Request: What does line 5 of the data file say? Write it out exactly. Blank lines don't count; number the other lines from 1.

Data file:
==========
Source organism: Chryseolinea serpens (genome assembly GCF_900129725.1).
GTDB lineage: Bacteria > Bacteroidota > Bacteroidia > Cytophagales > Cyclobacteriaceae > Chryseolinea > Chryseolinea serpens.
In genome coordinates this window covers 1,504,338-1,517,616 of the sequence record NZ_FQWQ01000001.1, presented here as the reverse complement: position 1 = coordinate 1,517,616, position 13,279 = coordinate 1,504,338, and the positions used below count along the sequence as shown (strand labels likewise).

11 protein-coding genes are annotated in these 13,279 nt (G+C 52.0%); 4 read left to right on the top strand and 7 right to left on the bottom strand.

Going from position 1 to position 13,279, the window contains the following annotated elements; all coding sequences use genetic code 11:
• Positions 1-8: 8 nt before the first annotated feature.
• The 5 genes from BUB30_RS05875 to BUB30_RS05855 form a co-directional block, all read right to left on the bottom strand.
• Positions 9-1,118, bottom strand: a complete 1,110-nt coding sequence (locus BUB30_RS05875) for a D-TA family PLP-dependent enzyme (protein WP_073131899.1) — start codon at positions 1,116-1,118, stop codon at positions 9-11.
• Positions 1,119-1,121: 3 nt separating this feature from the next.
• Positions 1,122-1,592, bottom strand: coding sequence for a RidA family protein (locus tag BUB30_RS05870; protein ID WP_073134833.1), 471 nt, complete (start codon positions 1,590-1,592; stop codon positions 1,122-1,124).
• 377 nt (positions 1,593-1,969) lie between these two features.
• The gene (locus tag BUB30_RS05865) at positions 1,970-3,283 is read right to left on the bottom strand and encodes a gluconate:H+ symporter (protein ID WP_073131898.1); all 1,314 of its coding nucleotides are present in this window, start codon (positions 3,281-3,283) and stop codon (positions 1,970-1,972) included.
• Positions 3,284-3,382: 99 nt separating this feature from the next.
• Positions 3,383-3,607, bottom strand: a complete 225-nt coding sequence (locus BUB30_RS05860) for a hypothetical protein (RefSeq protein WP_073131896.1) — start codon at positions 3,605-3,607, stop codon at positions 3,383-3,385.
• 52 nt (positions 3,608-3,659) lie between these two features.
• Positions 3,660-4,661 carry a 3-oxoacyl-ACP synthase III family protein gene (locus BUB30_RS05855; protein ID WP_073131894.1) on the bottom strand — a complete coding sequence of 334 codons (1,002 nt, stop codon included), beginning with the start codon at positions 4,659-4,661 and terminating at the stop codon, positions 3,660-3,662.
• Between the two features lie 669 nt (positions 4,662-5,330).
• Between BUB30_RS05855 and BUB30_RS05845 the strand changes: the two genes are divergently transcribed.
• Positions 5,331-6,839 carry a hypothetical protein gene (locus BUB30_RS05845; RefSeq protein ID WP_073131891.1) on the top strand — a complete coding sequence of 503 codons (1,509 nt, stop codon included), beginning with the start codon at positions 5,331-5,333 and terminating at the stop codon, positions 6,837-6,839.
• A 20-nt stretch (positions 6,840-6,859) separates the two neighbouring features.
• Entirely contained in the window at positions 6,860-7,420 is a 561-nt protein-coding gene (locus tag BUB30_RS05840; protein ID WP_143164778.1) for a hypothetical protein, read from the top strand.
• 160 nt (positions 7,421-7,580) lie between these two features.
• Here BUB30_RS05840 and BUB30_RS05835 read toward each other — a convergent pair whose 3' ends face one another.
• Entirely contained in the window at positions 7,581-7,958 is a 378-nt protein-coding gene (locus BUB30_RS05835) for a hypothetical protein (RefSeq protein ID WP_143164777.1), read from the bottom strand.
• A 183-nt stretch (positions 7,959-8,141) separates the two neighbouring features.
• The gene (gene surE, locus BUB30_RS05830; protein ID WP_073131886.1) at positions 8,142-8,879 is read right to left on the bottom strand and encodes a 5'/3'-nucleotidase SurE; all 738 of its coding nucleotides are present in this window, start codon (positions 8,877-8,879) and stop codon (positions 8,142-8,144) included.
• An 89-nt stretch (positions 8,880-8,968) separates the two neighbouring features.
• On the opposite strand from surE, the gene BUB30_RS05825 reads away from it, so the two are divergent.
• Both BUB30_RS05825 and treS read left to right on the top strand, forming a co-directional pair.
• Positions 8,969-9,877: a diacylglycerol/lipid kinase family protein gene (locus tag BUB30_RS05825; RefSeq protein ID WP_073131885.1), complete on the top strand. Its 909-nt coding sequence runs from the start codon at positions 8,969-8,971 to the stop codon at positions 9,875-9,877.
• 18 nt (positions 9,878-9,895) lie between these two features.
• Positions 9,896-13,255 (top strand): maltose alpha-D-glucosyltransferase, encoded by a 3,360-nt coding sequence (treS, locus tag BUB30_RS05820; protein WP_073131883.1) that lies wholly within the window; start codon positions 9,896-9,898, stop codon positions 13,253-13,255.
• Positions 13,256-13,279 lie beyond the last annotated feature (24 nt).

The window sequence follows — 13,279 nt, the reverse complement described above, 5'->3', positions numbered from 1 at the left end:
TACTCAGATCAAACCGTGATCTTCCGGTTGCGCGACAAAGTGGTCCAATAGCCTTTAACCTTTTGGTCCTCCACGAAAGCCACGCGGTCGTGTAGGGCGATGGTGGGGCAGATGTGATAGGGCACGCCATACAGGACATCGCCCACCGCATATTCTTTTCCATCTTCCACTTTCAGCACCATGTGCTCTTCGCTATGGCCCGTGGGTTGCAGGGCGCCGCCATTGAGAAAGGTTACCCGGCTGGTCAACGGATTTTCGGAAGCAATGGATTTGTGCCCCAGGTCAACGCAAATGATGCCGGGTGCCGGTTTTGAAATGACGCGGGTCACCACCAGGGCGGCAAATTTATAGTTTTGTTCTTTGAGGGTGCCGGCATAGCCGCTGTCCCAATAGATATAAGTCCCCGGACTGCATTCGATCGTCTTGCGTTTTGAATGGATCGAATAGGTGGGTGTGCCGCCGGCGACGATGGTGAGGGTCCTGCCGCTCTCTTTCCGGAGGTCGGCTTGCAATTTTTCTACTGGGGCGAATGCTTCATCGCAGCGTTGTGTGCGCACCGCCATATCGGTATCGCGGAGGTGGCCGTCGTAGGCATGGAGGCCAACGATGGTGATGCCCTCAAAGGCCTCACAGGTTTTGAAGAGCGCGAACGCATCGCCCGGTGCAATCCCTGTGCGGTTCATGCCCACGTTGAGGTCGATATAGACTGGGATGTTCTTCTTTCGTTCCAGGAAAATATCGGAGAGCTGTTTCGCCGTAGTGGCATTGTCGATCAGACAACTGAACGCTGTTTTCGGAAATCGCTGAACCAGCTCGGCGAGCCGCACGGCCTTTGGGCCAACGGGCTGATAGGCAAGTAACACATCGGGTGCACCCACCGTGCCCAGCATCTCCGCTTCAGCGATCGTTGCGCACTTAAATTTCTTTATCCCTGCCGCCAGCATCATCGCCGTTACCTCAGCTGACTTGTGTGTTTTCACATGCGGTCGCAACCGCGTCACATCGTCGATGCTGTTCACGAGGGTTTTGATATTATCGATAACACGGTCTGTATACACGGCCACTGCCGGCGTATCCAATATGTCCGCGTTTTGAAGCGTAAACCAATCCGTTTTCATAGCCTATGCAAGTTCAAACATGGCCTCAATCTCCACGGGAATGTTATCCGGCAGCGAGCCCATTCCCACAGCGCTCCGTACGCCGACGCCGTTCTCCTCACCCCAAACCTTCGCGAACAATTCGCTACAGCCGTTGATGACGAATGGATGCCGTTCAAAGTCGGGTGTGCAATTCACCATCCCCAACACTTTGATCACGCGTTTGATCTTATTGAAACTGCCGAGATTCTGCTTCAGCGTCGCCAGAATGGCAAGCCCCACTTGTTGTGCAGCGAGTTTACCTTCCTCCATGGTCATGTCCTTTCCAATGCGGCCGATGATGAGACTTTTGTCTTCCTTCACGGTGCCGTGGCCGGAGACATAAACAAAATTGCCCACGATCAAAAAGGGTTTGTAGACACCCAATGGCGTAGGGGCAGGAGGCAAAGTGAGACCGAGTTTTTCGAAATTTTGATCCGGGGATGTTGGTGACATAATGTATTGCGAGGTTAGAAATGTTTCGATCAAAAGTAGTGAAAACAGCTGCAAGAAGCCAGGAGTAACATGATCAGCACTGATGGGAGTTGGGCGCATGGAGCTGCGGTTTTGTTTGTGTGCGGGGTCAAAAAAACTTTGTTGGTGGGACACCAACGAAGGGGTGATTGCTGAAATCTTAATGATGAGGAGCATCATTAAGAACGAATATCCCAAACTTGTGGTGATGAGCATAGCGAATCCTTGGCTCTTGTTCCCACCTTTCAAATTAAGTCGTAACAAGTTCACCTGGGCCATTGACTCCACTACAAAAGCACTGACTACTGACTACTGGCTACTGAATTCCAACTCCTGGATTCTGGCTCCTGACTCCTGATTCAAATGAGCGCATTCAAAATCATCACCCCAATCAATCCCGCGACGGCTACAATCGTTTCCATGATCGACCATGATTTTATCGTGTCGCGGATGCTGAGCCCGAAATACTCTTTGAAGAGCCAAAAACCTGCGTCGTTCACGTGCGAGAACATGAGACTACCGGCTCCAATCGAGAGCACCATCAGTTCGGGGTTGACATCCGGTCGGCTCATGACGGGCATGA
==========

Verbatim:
Going from position 1 to position 13,279, the window contains the following annotated elements; all coding sequences use genetic code 11: